I’d forgotten all about this.
A case that’s before the Texas Supreme Court this fall could have strong implications for the future of the state’s newly adopted abortion ban, the most prohibitive in the nation.
The suit relates to a 2019 law that, like the abortion law, was authored by state Sen. Bryan Hughes, R-Mineola.
Known as the “Save Chick-fil-A” law, it allows anyone to sue when they believe a governmental entity has taken “adverse actions” against a person or company based on its support for a religious organization, as Republican lawmakers believed the city of San Antonio did when excluding the fast-food restaurant from its airport.
Civilian enforcement is also the key to the new state law that effectively bans abortion, Senate Bill 8 — a provision that has so far allowed it to survive a legal challenge based on Roe v. Wade, the 1973 Supreme Court case establishing women’s right to abortions. At issue in both cases: Can a state law grant private citizens standing to sue?
“The standing issue in the case is essentially the same,” said Jason Steed, a Dallas-based appellate lawyer and court watcher who is not involved in the case. “That’s what’s interesting about it is that the court could decide that standing issue and whatever they decide about that issue would have direct implications for SB 8.”
The city council’s decision to ban the restaurant had animated conservatives who saw it as discrimination against the company because its owner had given money to Christian groups that oppose same-sex marriage.
Gov. Greg Abbott, surrounded by Republican lawmakers, each with a Chick-fil-A styrofoam cup in hand, signed Hughes’ bill in July 2019, and celebrated it as a victory for religious freedom.
The suit before the Texas Supreme Court was brought on Sept. 5, 2019, by five Chick-fil-A supporters who said they were harmed because they would have been customers of the restaurant had it opened in the city-owned airport.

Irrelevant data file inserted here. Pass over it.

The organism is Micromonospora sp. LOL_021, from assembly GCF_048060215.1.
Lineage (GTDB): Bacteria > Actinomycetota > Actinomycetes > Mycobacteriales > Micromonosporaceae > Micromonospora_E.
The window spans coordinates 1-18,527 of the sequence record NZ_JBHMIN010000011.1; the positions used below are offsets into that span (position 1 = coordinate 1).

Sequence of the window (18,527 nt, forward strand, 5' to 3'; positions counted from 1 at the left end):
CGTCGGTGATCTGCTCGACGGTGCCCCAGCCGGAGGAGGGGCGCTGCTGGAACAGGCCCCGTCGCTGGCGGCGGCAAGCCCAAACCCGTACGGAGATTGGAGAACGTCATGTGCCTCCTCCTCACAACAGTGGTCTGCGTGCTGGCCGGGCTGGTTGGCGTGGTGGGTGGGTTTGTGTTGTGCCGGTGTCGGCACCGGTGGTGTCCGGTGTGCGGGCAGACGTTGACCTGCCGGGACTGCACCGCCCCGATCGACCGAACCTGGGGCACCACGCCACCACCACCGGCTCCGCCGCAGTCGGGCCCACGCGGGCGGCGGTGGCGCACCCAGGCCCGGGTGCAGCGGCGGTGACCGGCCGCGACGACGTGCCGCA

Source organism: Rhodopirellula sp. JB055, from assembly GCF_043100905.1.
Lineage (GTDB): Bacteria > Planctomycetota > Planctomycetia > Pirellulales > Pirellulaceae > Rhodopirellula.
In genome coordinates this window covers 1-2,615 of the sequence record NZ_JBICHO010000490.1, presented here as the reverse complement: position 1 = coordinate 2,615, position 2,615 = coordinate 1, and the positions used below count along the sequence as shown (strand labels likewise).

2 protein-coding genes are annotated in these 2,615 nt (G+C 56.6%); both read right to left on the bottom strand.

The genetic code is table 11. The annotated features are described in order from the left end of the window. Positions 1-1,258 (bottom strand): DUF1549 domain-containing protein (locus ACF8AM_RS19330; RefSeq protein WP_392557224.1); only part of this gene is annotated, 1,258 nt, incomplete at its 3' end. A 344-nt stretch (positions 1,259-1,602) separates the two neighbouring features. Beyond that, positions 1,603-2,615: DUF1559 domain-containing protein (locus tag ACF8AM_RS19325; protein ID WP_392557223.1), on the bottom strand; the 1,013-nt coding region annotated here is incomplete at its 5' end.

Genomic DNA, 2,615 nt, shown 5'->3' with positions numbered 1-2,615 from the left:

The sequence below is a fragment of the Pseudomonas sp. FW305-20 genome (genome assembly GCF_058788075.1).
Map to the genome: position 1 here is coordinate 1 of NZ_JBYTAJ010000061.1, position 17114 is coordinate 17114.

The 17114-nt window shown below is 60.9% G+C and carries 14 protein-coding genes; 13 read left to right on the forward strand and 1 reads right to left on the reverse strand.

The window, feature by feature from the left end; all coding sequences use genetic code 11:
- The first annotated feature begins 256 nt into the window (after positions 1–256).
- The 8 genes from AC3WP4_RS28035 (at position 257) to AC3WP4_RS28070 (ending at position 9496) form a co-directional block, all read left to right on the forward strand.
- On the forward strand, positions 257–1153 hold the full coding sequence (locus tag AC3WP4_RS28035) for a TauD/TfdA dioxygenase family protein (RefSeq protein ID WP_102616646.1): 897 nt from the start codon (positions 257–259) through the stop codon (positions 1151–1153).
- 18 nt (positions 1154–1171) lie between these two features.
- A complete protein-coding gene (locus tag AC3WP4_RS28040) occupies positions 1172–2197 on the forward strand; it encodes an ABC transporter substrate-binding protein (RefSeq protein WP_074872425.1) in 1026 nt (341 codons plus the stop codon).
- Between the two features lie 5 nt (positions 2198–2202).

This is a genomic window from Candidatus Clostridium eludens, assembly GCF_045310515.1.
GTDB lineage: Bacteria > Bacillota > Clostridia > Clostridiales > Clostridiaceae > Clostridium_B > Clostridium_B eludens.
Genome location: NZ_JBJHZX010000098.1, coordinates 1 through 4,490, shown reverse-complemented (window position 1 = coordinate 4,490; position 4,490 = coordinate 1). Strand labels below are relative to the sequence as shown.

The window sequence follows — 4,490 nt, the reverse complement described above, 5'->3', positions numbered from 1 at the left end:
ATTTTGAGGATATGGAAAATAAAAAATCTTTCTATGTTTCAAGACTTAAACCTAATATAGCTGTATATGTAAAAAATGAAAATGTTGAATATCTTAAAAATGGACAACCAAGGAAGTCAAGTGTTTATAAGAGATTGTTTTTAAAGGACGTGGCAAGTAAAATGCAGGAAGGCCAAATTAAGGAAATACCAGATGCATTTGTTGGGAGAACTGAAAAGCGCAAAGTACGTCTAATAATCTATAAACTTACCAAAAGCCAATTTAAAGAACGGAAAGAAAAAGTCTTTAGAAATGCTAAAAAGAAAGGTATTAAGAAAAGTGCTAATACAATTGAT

Still, they note in the suit that the law does not require them to prove damages and purports to give standing to anyone who alleges a violation. They are seeking a court order to stop the city from excluding the fast-foot chain from this project and potential ones with the city in the future.
It’s unclear whether the company wants into the airport. In September 2020, San Antonio was forced to offer Chick-Fil-A its spot back as part of an agreement with the Federal Aviation Administration’s Office of Civil Rights under the Trump administration. The settlement helped the airport avoid penalties that could have jeopardized millions of dollars in funding from the agency.
But Chick-Fil-A declined, and the city has since given the spot to Whataburger, which is slated to open by next spring.
In August of 2020, the Fourth Court of Appeals in San Antonio sided with the city and reversed a lower court’s decision, ruling that the city had sovereign immunity, a legal principle that protects governments and their agencies from lawsuits.
See here, here, and here for some background. Ken Paxton filed a lawsuit in July of 2019, before the five busybodies filed theirs. The easy way out for SCOTx is to uphold the Fourth Court’s ruling, which would allow them to not address the question of standing, which as noted is at the center of SB8. The city of San Antonio argued that the plaintiffs did not have standing, and as of today there’s no adjudication on that matter. Sooner or later, one way or another, we’ll get some kind of answer to that.